The deceptive part of the form occurs when you are trying to determine which of decedent’s US assets (based on section 2014) are taxable by the United States.
The United States has more than 20 tax treaties or conventions with foreign countries designed, for the most part, to eliminate double taxation. It is critically important for you, the preparer, to determine which, if any, treaties may exist to reduce the tax liability of your client.
The IRS, on its website, has a list of the countries which currently share estate tax treaties/conventions with the United States. Even this provides only a partial clue.
Example- You have a client who was a German who lived in Brazil. Since the decedent was a German citizen, you make the assumption that treaty benefits will be available to his/her estate. Not always so. Some of the treaties base their benefits on decedents who are domiciliaries of but not necessarily citizens of a particular country. Ergo, you learn that the estate of the German client domiciled in Brazil cannot utilize the benefit of the German treaty.
Additionally, since some treaties are predicated on domicile while others are predicated on both domicile and citizenship, you may find yourself in an anomalous situation where you have more than one treaty you can elect to apply. In this particular case, use the treaty which best suits your client.
As a rule, the 20 or so treaties are generally address estates of decedents who were citizens of Europe, England or Canada. There are no treaties with South or Central America or Africa. Remember, however, that some treaties are based on citizenship, not domicile. Therefore the estate of an English citizen domiciled in Sudan could benefit by the UK tax convention.
The benefits as well as the applications of the treaties very widely. This is a result of the fact that these treaties were negotiated over various periods of years from the 1950s to the year 2000. The treaties themselves must be read carefully. They are, for the most part, extremely poorly drafted and difficult to fathom. In the case of confusion, look up the meaning of what the treaty means in a publication called the technical explanations of treaties which are a little bit better written but still no works of Shakespeare. Remember, if you fail to utilize an existing treaty and it costs your client a significant amount of money, you may become involved with your insurance carrier. For those of us who are attorneys, remember the hornbook, Prosser On Torts. As I recall, and it's been a while, the first topic addressed is “negligence, the basis of liability”. If you fail to find and utilize an existing treaty, you are negligent and potentially headed for big trouble.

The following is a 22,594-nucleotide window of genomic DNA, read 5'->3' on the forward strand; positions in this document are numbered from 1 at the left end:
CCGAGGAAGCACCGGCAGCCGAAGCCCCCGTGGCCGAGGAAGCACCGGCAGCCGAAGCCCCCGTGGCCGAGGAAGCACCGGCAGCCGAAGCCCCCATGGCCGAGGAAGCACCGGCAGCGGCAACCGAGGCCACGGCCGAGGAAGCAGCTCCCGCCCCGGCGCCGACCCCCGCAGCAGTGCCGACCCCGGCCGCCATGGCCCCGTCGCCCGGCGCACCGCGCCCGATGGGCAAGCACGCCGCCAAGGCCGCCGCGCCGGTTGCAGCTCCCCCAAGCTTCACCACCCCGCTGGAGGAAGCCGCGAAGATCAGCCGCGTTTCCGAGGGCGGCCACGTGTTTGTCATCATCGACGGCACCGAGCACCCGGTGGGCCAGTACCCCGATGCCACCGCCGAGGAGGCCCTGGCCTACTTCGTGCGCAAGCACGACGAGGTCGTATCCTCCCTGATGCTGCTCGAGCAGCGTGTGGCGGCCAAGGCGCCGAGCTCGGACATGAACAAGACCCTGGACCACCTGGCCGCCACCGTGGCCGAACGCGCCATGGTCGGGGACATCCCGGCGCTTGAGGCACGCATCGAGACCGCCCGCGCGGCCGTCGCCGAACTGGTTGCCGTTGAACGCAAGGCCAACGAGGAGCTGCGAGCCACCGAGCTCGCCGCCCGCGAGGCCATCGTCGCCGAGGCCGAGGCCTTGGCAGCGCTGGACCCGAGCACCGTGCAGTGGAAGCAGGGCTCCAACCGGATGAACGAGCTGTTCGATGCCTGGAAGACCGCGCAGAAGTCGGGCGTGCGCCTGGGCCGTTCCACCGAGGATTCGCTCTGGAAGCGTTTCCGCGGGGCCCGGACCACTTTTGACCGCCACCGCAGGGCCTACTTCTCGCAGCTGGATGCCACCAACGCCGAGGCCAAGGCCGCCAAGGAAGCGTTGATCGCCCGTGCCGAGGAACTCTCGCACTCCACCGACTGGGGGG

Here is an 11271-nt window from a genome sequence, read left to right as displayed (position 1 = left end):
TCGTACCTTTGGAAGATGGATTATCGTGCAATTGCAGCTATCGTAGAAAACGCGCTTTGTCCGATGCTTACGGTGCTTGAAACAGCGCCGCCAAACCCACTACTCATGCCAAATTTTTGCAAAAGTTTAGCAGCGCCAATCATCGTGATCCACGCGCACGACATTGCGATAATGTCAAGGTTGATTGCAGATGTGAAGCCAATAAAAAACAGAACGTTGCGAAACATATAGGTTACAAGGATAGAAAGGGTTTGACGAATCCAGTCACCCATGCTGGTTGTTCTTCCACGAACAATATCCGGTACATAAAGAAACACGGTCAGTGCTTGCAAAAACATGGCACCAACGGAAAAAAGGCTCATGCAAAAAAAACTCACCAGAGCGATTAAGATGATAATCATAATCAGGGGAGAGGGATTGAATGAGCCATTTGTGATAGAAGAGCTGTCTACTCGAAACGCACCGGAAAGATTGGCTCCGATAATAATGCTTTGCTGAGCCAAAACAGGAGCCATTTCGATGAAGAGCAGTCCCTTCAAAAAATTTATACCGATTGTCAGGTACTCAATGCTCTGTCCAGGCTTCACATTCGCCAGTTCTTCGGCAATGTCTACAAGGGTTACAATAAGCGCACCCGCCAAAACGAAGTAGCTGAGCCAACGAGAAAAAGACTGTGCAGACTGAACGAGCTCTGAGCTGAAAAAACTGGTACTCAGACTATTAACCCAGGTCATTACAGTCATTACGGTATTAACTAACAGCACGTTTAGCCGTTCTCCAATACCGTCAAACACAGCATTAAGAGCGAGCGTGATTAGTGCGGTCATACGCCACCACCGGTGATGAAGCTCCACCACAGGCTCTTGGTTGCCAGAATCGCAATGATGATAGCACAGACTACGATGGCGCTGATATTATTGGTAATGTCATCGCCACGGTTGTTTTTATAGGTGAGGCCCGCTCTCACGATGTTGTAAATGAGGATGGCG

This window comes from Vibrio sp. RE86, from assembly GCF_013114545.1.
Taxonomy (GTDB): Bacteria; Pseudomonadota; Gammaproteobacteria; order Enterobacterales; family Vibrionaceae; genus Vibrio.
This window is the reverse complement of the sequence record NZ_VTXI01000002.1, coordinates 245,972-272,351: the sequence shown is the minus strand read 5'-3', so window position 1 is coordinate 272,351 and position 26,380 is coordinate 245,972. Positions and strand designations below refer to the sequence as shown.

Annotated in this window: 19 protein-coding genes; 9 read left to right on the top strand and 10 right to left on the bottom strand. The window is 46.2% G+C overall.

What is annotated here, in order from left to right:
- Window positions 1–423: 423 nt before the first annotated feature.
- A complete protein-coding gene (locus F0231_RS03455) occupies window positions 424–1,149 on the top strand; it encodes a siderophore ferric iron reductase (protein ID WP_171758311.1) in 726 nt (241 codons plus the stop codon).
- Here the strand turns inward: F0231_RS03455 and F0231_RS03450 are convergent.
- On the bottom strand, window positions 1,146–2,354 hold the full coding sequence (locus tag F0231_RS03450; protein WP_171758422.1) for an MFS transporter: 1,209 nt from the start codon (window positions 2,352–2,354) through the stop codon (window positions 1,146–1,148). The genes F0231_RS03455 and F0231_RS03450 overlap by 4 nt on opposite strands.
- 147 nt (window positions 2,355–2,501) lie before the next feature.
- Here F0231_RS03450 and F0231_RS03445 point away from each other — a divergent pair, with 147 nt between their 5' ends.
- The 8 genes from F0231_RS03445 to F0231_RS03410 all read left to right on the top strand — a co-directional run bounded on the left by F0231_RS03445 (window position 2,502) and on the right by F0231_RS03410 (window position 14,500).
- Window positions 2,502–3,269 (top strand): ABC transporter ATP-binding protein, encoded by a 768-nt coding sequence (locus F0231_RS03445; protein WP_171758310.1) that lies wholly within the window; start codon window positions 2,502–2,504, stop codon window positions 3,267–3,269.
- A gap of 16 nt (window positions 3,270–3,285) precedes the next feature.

Some of you feel that the IRS will find incorrect your failure to utilize an estate tax treaty. Not so. First of all, not all estate tax returns are selected for examination, so if the return you filed failing to utilize a treaty is not examined, there is no way that treaty benefits will inure your to your client's estate. Second, even if the estate is examined, it is not the job of the auditing attorney to tell you that you failed to utilize a treaty. Utilization of a treaty is not mandatory. Therefore, if you file the 706NA utilizing the situs rules of section 2014, the IRS agent will merely agree with your situs depiction and not discuss the availability of the treaty.If you feel that you are able to utilize one of the existing treaties, you are required to use a form 8833. In this form you explain which treaty you are using, why you feel it is applicable to your particular situation, and determine the treaty benefits of utilizing the treaty.
Over my 32 years as a senior attorney with the IRS in the international estate tax forum, I audited perhaps 1,800 to 2,000 706 NA's. Utilization of the treaty benefit was not frequent, and I recall situations where some estates could have benefited to the tune of roughly $1 million in tax savings.
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